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Old 04-09-2008, 02:24 AM
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Corpsman Returns from Iraq Tour

Looking to make a difference
S. Door grad sees changes in war-torn Iraq

By Joe Knaapen

Tom Weber was looking for “something pretty high speed” when he joined the Navy.

Weber, who graduated in 2006 from Southern Door High School, really wanted to be a SEAL, the Navy’s elite special warfare unit.

When the Navy told Weber he wasn’t qualified because he was color blind, he lowered his sights just slightly: He learned to be a corpsman; a medic, the Navy equivalent of First Responder — the first guy on the scene for medical emergencies.

Weber recently returned to Door County for a visit after completing an eight-month deployment in Iraq.

In the war zone, he carried a rifle and full combat gear in addition to his medical kit.

“We go in, get our work done and get out,” Weber said.

Fallujah still “looks bad” from the beating it took early in the five-year-old war, Weber said. But improvements are slowly making an appearance.

“Now,” he said, “they’re starting to rebuild; there are new roads, new buildings.”

The Marines take their corpsmen from the ranks of the Navy medical personnel. And on assignment in the war zone, Weber said, he is a Marine, he is “doc” to the men in his platoon.

His medical bag is packed with medicines, tourniquets, pressure dressings — everything he will need to make the initial response to maladies from headaches to sucking chest wounds.

Essentially, the unit Weber was attached to spent its tour “helping train the Iraqis.”

The mission, he explained, was to “try to make them independent; turn the country into a safer place to live.”

Sandwiched between training sessions were patrols. The Marine unit, armed with automatic weapons, searched the barren countryside for weapons caches, he said

“You’d be surprised what they can bury out there,” Weber said.

What the enemy buries are artillery and mortar shells, bombs, materials for making explosives.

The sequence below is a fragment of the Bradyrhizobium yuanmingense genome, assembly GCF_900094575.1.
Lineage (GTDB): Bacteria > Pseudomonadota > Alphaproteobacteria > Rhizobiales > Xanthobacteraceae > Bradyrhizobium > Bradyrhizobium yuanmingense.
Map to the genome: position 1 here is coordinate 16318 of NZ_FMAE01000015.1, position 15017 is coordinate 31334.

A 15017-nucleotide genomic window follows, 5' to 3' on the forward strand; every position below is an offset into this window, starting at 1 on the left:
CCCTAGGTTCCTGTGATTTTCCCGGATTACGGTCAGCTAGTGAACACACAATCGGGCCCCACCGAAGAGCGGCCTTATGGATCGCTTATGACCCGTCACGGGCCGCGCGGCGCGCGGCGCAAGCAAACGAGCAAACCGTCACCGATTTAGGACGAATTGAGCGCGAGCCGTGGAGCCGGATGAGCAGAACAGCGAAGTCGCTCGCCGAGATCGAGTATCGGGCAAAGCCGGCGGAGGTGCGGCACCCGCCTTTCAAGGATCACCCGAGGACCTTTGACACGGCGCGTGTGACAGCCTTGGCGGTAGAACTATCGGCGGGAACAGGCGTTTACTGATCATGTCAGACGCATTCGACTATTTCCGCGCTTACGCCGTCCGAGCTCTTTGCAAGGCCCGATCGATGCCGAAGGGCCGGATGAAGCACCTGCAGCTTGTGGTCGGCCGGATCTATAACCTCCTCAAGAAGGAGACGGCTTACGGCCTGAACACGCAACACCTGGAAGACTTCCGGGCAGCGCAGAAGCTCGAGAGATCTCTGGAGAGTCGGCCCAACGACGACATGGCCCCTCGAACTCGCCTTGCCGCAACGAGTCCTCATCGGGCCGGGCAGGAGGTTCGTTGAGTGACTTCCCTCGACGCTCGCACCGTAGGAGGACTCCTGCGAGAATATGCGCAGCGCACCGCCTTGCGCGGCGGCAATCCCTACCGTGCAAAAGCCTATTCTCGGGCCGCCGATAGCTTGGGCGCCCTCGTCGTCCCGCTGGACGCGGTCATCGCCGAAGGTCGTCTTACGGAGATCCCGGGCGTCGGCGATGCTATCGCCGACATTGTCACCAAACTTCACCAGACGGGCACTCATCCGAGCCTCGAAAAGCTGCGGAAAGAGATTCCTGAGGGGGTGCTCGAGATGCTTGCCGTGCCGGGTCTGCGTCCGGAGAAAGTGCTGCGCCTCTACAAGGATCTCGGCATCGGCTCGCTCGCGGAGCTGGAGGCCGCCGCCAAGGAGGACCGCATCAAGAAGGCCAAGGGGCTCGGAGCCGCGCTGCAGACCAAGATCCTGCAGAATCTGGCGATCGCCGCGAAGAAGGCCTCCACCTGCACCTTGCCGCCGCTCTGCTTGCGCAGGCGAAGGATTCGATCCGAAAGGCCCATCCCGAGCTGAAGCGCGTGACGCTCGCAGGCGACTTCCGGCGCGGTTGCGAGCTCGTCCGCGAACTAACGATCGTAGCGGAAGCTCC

The unit also carried out its share of humanitarian missions, Weber said. There were days, he said, when the platoon dropped off food to needy families, or worked in schools or helped set up a police station.

“We always carry a toy or two to give to the kids,” he said.

What do troops in Iraq want to find in CARE packages from home?

“Baby wipes,” Weber said. “You can never have enough baby wipes.”

The premoistened towelettes have hundreds of uses from wiping grit off a tired face to cleaning weapons before applying a light coat of oil.

The wipes are a big help in a country where temperatures can be extreme — up to 142 degrees and as low as 32, in Weber’s experience — and water can be hard to find.

“Anytime you make a mess, you clean it up with baby wipes,” he said.

Soldiers typically share gifts from home. They have access to more than enough personal hygiene items, Weber said.

High on the “want” list, he added, are beef jerky and powdered drink mixes like lemonade and Kool-Aid.

A few soldiers appreciate “a chew,” Weber said, even though the official military policy is opposed to tobacco materials.

“We’re in a war zone,” Weber quipped. “Cancer is the least of our worries.”

As for the course of the war, Weber said, “I’m no politician. I think it helps the people that we are there. It’s going to take awhile before they can run their own country — they hate each other.”

Weber remained philosophical about his role in the war.

“We are fighting so people in this country can have the right to protest,” he said. “Before people start talking about the war, they should study it; they should know what they’re talking about.”

After a brief leave dividing time with his parents — Joe and Tanya Weber and Marsha and Chad Cherney, all of the Sturgeon Bay area — and friends, Weber is off to Hawaii for more training.

He is in the midst of a five-year contract with the Navy and expects to get orders in the next year to visit Afghanistan or return to Iraq or join a Marine unit in the next hot spot that breaks out.
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